Kenny McDowall apologises to fans for Rangers exit

BELEAGUERED Rangers caretaker manager Kenny McDowall has admitted he and his players cannot blame their latest cup embarrassment on the ongoing off-field turmoil at the club.
Raith goalkeeper David McGurn celebrates after his side knocked Rangers out of the Scottish Cup. Picture: PARaith goalkeeper David McGurn celebrates after his side knocked Rangers out of the Scottish Cup. Picture: PA
Raith goalkeeper David McGurn celebrates after his side knocked Rangers out of the Scottish Cup. Picture: PA

Rangers lost at home to Raith Rovers for the first time since 1959 yesterday, goals from Ryan Conroy and Christian Nade earning the Kirkcaldy club a 2-1 victory and a place in the last eight of the Scottish Cup.



The tie was watched by a crowd of just 11,422, with many supporters staying away amid the current bitter battle for boardroom control at Ibrox.

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But while the circumstances surrounding his tenure are chaotic, McDowall offered no plea in mitigation for Rangers’ elimination from the tournament. Having already lost to Alloa and Celtic in the respective semi-finals of the Challenge Cup and League Cup this season, it leaves Rangers with only their faltering bid for promotion to the Premiership to focus on.

“We lost the match today because of what happened on the park, not off it,” said McDowall. “I wouldn’t use the small crowd as an excuse. At the end of the day we are professionals who are paid to play and coach for Rangers. It’s our duty – we get paid and we have to turn up and do our work.

“I would just apologise to the fans that we’ve been knocked out of another cup. They come to watch their team and they pay good money and it’s our job to try to get a win on the day and we have failed so we apologise.

“I’m bitterly disappointed. I thought it was a tight affair up to half-time. I thought we were well in it. I told the boys to be patient. I thought if we could get in front we would have gone on to win it fairly comfortably. But yet again we’ve given ourselves an uphill struggle by conceding cheap goals. It’s hard enough playing teams without giving them goals of a start. Until we lost the first goal, I thought we were doing well. We were well in the game.

“But goals change games, it’s a cup tie, we’ve lost two cheap goals – just like last week against Celtic – and it makes life difficult if you continue to do that. It’s tough to take but we have just got to get on with it – there’s still a long way to go in the league campaign. We have got to lift ourselves up and start winning football games.”

Rangers’ goal, which levelled the tie at 1-1, was scored by Haris Vuckic, one of the five Newcastle United players signed on loan last week. Defender Remie Streete was the only other one of them to play but he limped off before half-time. “Haris did very well and Remie was doing well until he got his injury,” added McDowall. “Haris took his goal well and contributed well to the team.”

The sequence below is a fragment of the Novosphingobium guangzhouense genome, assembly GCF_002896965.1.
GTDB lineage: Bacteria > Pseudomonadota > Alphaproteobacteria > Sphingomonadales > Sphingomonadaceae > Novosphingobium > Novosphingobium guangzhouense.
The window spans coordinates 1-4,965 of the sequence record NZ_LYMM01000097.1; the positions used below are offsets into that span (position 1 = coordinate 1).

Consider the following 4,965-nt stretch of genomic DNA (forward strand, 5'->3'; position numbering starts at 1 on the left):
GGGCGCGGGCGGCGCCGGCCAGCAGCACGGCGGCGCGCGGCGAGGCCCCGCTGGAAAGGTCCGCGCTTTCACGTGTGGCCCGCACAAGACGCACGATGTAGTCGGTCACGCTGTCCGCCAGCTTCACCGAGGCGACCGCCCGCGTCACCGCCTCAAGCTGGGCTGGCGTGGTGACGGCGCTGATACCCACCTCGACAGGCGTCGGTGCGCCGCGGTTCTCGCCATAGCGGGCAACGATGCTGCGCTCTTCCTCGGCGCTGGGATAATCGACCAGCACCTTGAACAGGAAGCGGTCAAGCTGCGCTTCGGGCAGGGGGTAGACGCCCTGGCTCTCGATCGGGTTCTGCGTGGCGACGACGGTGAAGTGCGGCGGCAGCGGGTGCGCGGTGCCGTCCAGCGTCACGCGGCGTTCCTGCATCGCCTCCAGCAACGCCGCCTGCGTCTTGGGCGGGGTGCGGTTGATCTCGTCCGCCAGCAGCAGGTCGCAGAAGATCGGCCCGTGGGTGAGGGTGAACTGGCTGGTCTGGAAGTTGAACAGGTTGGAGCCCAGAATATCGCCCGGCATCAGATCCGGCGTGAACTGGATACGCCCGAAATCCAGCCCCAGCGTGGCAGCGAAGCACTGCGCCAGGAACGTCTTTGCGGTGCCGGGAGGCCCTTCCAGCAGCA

Asked if his revelation that he had been ordered to play all five players when fit had an adverse effect on the morale of the rest of his squad, McDowall declined to offer a view. “I’ve covered that and I am not going to go back over it,” he replied. “At the end of the day we had a cup tie to win and we’ve lost it 2-1 mainly due to conceding two goals that we shouldn’t have. The mood in our dressing room is low and they are as disappointed as I would expect. They know they should have won the game and they’ve not done it.”

Rovers had lost 6-1 and 4-0 to Rangers in the two league meetings between the teams so far this season but Grant Murray’s side appeared confident from the opening minutes yesterday that they could reverse that trend.

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That conviction was vindicated as they earned the club’s first win over Rangers at Ibrox since Jim Baxter scored in a 3-2 win for Rovers on 21 November 1959. “I’m delighted for the players and everyone involved in the club,” said manager Murray. “I think in the end we deserved it.

“We got pinned back after taking the lead but the players kept going and they’re delighted. Coming to places like this is huge for any club. The players stepped up to the plate today. They gave me everything and even when Rangers equalised, we never let our heads go down.

“There was a lot of attention around this tie after the players Rangers brought in during the week. But we had to focus on ourselves. Come 3pm, those 11 Rangers players would be playing to win. The pitch is the one place you can switch off from everything and we knew it would be difficult.

“It was tough out there. Rangers had a lot of the ball and we had to defend as a team. But we did that and hit them on the counter-attack on numerous occasions and were worthy of the win in the end. I’m not bothered who we get in the next round. After beating Rangers, I just want to let the heart settle down. A home draw would be good but everyone wants that. At this moment, we are just delighted to be in the next round.”

Rovers match-winner Nade revealed he and his team-mates had travelled to Ibrox fully expecting to secure a place in today’s quarter-final draw. “We came here to win and that’s what we did,” said Nade. “It’s probably a shock for everyone else but not for us. We knew we had a chance to win after watching their defeat against Celtic last week because their confidence would not be the best. So we came here looking to take our chance.

“We lost 6-1 the last time we were here and didn’t think it was deserved, so we came here trying to be focused on keeping our shape and it worked for us. Even when they scored to make it 1-1, I still believed that we could win. We just needed to create chances and we knew we could do that. It feels good.”